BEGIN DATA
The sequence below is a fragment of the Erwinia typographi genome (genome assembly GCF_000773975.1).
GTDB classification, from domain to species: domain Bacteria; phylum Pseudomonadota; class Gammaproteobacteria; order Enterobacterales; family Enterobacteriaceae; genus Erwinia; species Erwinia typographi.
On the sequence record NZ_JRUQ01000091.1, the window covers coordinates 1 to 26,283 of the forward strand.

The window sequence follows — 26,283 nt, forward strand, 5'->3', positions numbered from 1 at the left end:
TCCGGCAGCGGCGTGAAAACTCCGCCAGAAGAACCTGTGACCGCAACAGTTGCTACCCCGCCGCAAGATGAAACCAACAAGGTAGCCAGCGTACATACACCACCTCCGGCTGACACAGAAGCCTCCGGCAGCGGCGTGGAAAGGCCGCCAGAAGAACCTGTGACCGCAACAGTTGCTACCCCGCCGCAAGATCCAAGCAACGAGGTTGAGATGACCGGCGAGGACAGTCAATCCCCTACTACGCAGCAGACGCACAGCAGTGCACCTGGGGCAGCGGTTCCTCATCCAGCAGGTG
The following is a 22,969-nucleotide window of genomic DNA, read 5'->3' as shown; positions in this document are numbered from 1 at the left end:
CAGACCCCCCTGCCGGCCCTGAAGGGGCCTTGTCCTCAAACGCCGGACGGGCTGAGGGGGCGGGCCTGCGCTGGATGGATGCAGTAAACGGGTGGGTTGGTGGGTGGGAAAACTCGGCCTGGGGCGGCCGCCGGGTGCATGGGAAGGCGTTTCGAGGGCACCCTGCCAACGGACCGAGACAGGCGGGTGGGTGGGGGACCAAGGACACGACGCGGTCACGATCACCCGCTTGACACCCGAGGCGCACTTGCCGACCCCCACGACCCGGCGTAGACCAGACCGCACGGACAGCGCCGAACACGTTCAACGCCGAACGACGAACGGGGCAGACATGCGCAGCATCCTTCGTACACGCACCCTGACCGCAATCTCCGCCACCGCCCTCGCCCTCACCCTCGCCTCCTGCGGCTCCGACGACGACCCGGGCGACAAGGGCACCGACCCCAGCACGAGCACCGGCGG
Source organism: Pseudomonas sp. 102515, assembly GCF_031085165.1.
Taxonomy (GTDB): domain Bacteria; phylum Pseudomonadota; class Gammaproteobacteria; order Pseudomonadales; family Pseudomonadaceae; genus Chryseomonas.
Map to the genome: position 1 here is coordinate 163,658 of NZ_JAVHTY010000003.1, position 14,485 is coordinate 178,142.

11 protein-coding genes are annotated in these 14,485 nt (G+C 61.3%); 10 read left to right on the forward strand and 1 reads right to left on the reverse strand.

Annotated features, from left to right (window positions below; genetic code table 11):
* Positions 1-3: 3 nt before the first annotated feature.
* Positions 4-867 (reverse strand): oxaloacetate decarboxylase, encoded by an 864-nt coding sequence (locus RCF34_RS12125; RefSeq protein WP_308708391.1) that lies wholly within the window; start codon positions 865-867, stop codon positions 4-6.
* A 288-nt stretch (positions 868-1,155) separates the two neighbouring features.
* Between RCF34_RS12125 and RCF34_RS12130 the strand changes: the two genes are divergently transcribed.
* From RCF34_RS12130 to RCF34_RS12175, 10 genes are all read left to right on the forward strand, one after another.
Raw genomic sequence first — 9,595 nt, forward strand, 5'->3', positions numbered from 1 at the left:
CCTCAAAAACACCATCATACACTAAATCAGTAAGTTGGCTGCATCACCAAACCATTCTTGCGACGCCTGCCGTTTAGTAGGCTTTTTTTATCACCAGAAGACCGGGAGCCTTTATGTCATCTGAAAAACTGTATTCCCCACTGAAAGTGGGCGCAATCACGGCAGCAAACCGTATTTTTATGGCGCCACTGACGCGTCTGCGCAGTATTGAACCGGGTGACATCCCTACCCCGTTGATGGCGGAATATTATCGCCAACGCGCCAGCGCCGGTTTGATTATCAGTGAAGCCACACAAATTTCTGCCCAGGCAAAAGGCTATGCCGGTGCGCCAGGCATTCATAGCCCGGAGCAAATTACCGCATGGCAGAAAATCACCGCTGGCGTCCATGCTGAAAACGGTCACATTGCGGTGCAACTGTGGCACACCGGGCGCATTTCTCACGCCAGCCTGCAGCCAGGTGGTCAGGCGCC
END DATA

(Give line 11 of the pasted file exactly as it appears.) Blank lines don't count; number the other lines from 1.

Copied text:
11 protein-coding genes are annotated in these 14,485 nt (G+C 61.3%); 10 read left to right on the forward strand and 1 reads right to left on the reverse strand.